U of A researchers uncover clue to cause of dementia in HIV patients

by • July 24, 2017 • Feature Slider, Featured-Slides-Home, Stem cellsComments Off on U of A researchers uncover clue to cause of dementia in HIV patients225

UAlberta medical researcher Tom Hobman, centre, along with his colleague Chris Power, left, and postdoctoral fellow Zaikun Xu, discovered that peroxisomal proteins are virtually absent in patients with HIV-associated neurocognitive disorders (HAND). (Image: U of A)

Approximately 10 million people worldwide are believed to be suffering from dementia brought about by human immunodeficiency virus (HIV). Now, a team of researchers from the University of Alberta believes that have arrived at “strong clues” to the underlying cause of HIV-associated neurocognitive disorder or HAND.

The researchers compared the brain tissue of 10 HIV patients with no neurological symptoms to the brain tissue of 20 patients suffering from HAND.

They discovered that patients with HAND had high levels of microRNAs. This affected the expression of proteins needed for the development of peroxisomes.

“A number of critical peroxisomal proteins—which are extraordinarily important for brain development and function—were virtually absent in the brains of HIV patients,” said Tom Hobman.

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Hobman is Canada Research Chair in RNA viruses and host interactions and a professor of cell biology in the U of A’s Faculty of Medicine and Dentistry.

In an interview with Ross Neitz, communications associate for the faculty, Hobman said provide a clue to what causes HAND and lead to new biomarkers that would help physicians diagnose HAND, monitor the HIV progression and predict the likelihood of onset of dementia.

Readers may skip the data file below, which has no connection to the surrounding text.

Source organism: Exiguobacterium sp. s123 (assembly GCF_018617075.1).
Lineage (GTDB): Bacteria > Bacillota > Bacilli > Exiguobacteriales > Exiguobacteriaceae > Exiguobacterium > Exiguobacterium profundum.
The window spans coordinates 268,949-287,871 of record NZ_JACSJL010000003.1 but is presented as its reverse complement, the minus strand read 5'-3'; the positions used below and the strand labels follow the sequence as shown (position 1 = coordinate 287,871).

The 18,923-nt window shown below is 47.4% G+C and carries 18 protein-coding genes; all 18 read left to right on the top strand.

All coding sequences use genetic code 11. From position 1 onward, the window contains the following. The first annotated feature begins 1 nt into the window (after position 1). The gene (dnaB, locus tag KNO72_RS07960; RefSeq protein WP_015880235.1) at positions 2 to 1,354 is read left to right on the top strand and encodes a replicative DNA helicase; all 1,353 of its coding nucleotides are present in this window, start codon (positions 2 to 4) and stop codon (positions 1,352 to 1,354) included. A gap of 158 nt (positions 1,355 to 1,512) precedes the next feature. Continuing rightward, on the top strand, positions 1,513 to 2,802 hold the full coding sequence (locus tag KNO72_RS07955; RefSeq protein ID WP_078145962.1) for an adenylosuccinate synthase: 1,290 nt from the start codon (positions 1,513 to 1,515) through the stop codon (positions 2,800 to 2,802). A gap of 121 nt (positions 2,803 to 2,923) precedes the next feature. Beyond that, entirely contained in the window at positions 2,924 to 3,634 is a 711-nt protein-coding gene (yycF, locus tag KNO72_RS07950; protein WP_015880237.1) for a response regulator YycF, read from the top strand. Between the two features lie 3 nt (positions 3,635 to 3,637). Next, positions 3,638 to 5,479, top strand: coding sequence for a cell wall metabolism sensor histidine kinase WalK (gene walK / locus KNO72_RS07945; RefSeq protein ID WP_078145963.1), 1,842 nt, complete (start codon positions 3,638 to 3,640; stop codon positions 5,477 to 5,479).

Chris Power, a Canada Research Chair in in neurological infection and immunity and a professor of Neurology at the U of A, said that while there are effective antiretroviral drugs for controlling HIV in the blood, many HIV patients still develop dementia.

“We think it’s because the antiviral drugs don’t get into the brain and don’t target the infected cells very well,” he said. “So the virus is lingering in the brain, causing damage to peroxisomes, which in turn causes brain disease.”

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As a result, many HIV patients are not able to work and end up under assisted living conditions.

The team is now working on ways to test for the loss of peroxisomes through other, easier-to-get-at tissues such as white blood cells, according to Neitz’s report. They are hopeful the findings could lead to new therapies.

There are well-tolerated drugs that regulate peroxisome activity. Hobman wants to find out of these drugs can be used as an additional therapy along with antiviral drugs.

“…the fact that some of these drugs are already Food and Drug Administration approved, it makes the road that much shorter if they were ever to be considered for this process,” he said.

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